How do I take my nurses head off & become the daughter of a dying man??? I've had a few tears, but they are due to a feeling of hopelessness about not being able to help with their grief.


    Any suggestions would be gratefully received
    Sian
  9. by   tnbutterfly
    Sian.........First let me welcome you to allnurses. I am so glad you found the site and especially am glad that you found my blog.

    I feel your pain.....I really do. Part of the inspiration for writing this entry in my blog was the loss of my father a little of a year ago. Like you, I was Daddy's little girl, as well as "his nurse". He always looked to me for medical advice. But it became more emotionally difficult for me as his condition progressed.

    Let me just share a few personal opinions and heart-felt advice.....from my experience.

    As his daughter (who just happens to be a nurse), I could not just stand by and take off my nursing hat, so to speak. This was my most important patient......my Dad. I used my heart and my nursing knowledge to be the best advocate I could. I was able to do for him what no one else could...... He trusted me.

    I know it is a difficult position for you to be in. You are a nurse who not only knows the implications of his tests, his condition, the doctor's words. But you are also his daughter. All of this affects you deeply. But your family looks to you to help them understand the doctor's words. They look to you for guidance in this most difficult time.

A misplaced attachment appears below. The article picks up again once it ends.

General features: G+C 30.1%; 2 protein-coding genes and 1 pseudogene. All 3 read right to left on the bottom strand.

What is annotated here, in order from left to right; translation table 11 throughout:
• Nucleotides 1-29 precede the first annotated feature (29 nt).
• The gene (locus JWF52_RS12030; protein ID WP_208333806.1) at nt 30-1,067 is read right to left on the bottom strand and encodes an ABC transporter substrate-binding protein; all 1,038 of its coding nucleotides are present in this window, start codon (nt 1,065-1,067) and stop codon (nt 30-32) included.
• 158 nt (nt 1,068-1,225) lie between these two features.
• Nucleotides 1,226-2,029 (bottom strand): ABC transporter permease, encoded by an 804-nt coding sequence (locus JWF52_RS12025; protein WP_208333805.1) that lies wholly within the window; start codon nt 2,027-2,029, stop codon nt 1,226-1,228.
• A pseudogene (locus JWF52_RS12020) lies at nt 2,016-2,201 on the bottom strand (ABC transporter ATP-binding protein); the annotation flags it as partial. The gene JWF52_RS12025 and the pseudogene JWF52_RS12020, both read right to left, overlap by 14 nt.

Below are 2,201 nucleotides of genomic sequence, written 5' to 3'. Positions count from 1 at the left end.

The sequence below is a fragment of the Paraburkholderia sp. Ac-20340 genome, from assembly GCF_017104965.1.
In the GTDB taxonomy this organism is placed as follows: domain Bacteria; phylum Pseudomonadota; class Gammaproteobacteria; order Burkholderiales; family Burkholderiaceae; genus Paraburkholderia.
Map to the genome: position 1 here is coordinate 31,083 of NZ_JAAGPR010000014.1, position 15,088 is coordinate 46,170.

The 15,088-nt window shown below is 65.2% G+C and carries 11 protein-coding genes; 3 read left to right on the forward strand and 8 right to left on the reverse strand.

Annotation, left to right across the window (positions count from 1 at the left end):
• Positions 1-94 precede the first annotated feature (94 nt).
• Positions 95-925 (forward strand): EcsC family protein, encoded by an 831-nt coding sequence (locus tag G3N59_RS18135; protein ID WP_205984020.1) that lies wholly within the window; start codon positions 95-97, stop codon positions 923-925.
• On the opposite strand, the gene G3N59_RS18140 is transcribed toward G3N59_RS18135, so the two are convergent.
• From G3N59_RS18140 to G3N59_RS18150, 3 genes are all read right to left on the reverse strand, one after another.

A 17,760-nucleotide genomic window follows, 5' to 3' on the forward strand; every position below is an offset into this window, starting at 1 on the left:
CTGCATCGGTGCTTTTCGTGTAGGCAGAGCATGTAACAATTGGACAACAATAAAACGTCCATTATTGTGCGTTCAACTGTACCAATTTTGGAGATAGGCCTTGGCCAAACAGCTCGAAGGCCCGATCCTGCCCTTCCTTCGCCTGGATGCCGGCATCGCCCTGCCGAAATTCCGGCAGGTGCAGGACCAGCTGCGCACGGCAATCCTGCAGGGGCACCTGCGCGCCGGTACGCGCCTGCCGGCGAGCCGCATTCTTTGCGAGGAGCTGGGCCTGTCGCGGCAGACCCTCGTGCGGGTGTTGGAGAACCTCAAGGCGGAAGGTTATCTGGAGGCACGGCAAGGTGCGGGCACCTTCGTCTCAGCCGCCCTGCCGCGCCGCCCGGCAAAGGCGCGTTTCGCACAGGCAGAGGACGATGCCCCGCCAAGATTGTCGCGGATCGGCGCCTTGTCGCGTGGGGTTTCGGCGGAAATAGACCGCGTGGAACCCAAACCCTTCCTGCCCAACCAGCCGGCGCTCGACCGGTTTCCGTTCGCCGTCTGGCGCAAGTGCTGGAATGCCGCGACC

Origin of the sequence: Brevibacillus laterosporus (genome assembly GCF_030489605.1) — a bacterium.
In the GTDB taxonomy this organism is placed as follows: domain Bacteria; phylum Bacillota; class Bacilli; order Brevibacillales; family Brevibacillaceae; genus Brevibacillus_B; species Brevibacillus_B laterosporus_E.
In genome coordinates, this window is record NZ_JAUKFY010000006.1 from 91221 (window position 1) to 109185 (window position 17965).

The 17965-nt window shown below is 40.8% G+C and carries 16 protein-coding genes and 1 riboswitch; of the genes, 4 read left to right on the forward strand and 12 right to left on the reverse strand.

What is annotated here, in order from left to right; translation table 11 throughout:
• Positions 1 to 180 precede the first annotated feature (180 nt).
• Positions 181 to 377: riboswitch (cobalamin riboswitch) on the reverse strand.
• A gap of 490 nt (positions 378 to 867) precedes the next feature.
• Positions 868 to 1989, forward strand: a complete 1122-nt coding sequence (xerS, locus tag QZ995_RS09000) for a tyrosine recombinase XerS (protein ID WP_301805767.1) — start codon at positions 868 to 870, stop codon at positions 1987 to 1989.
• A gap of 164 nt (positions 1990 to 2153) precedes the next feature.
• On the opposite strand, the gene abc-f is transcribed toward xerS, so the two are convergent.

One thing that I did......rather than try to explain everything to my dad and the family......I helped him explore the questions he had and helped him direct these questions to the doctor. I let the doctor address these issues and made sure he explained things in a way that Dad and my sister could understand. Many times I would meet with the doctor before he entered the room and share my concerns. I felt this method allowed my dad to still have some sense of control. Plus, it placed the responsibility back on the doctor to do his job.

    Of course I was at Dad's side as much as possible, which I would do even if I wasn't a nurse. But, I tried to take as many breaks as I could. It is important to eat. I didn't feel like eating much, but I made sure I left the room, even if it was just to walk down to the cafeteria to get a drink. You need to give yourself time to be alone......to regroup......to cry........to phone a friend......to pray. This is really important. I hope you have a good friend that you can talk to. You need to make sure to take care of yourself.

    I don't know if you are a religious person or not, but there is a peace and a strength that passes all understanding that comes from the Lord at times like this. When he was able, my dad was at church every time the doors were opened. He had a very strong faith. We both found great comfort in the daily visits from the pastor. I would stay in the room for a short time, and then step out to let Dad and the pastor have some private time. I knew Dad had concerns and questions that he wouldn't address in front of me......... wanted to remain strong for his little girl. And the pastor and I had private time as well to address my own concerns. For me, this was instrumental. Spiritual needs are so great during these rough times. Even if you or your father are not religious, you still have spiritual needs. I would request a visit from the chaplain. He/she can address your needs, even if you are a non-believer.